Stack Overflow is a community of 4.7 million programmers, just like you, helping each other.

Join them; it only takes a minute:

Sign up
Join the Stack Overflow community to:
  1. Ask programming questions
  2. Answer and help your peers
  3. Get recognized for your expertise

How would you manually trigger additional team builds from a team build? For example, when we were in CC.Net other builds would trigger if certain builds were successful. The second build could either be projects that use this component or additional, long running test libraries for the same component.

share|improve this question
up vote 4 down vote accepted

One way you could do it is you could an an AfterEndToEndIteration target to your TFSBuild.proj file that would runs the TfsBuild.exe command line to start you other builds. I'm thinking something like this (though I haven't tested it)

  <Target Name="AfterEndToEndIteration">

    <GetBuildProperties TeamFoundationServerUrl="$(TeamFoundationServerUrl)"
                        Condition=" '$(IsDesktopBuild)' != 'true' ">
      <Output TaskParameter="Status" PropertyName="Status" />

    <Exec Condition=" '$(Status)'=='Succeeded' "
          Command="TfsBuild.exe start /server:$(TeamFoundationServerUrl) /buildDefinition:&quot;Your Build Definition To Run&quot;" />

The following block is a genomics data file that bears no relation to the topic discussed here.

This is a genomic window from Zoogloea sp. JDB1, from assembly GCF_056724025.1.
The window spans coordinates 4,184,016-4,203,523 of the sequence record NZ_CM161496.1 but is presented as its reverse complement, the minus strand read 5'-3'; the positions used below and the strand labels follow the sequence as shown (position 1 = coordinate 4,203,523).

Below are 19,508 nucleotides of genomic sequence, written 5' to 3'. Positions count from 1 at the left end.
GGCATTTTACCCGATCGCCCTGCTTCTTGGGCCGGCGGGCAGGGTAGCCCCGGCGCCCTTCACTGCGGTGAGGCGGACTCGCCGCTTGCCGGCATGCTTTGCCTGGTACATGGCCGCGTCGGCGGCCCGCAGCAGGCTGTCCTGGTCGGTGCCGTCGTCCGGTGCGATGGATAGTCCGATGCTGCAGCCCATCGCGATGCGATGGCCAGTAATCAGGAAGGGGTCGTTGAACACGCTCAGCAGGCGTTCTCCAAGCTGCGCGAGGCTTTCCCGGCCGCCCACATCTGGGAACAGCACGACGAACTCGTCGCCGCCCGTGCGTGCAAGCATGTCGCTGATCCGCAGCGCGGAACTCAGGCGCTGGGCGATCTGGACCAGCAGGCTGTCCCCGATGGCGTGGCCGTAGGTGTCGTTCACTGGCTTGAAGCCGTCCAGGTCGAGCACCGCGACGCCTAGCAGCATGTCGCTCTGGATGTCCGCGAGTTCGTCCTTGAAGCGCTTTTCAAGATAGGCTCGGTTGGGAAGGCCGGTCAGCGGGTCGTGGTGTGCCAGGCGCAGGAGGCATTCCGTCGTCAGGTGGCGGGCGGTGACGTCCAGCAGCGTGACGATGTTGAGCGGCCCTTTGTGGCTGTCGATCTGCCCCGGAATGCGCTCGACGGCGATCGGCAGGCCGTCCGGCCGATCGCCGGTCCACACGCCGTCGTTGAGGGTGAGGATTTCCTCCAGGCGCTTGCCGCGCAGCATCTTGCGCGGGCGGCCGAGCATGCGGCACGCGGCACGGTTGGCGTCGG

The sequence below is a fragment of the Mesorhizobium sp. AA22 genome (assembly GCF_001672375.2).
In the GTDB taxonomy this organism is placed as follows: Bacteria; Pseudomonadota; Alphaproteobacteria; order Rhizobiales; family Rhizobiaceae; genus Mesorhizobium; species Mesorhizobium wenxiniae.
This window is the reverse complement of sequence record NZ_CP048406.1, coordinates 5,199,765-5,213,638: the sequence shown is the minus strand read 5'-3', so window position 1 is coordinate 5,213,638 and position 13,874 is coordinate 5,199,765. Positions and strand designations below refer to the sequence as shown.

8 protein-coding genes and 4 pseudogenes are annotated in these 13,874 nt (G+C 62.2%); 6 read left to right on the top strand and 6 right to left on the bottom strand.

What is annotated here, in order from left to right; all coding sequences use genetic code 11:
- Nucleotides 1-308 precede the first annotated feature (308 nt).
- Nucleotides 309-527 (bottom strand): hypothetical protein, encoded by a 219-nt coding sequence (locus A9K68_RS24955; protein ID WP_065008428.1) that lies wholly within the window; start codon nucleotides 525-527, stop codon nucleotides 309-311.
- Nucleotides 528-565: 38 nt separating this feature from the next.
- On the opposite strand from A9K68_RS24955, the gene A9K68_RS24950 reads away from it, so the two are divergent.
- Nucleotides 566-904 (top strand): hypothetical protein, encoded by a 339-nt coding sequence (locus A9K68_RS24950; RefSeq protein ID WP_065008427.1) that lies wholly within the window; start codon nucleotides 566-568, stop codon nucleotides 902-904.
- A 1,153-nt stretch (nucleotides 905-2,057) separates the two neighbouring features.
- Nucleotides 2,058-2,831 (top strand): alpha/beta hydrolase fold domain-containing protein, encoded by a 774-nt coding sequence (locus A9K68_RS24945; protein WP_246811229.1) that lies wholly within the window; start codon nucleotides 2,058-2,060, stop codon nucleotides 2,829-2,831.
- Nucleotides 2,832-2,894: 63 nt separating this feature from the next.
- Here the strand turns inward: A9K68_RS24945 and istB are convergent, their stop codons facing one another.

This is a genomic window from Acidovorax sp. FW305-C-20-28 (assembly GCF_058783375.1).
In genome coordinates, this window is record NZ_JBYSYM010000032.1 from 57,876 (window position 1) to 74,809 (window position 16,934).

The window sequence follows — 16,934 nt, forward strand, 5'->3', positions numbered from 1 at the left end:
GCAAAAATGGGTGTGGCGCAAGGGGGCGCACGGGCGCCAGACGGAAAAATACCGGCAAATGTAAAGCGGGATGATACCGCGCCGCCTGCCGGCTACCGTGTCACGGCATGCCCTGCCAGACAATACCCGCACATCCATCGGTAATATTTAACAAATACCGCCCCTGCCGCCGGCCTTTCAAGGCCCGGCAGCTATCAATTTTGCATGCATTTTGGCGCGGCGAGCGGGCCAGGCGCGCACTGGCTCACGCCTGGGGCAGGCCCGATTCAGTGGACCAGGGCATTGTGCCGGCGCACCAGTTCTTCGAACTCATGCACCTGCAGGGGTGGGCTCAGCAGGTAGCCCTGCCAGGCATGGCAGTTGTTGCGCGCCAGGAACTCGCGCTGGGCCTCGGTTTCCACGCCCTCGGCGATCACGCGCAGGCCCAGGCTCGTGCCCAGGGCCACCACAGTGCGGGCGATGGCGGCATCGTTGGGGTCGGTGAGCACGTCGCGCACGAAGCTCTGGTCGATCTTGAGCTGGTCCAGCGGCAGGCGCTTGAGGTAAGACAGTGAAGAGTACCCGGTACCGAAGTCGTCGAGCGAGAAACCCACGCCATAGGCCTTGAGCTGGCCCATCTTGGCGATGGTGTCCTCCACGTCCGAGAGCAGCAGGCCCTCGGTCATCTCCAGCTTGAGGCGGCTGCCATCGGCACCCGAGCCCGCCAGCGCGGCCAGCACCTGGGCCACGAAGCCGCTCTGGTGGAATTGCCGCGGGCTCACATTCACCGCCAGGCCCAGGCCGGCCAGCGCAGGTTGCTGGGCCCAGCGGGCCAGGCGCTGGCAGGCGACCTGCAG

share|improve this answer

I've done the same thing Martin suggested on a number of occasions (his blog is beyond helpful, BTW). However, I ended up needing to trigger cascading builds like this (based on some other complicated rules) enough that I created a custom task to do it. Keep your build scripts nice and lean and gives you some more flexibility and encapsulation possibilities.

	public override bool Execute()
		IBuildDefinition[] buildDefinitions = BuildServer.QueryBuildDefinitions(ProjectName);

		foreach (IBuildDefinition build in buildDefinitions)
            if(build.Enabled) //I did a bunch of custom rules here
                Log.LogMessage(String.Concat("Queuing build: ", build.Name));

        return true;

There's some more good stuff on Aaron Hallberg's blog too:

share|improve this answer

Your Answer


By posting your answer, you agree to the privacy policy and terms of service.

Not the answer you're looking for? Browse other questions tagged or ask your own question.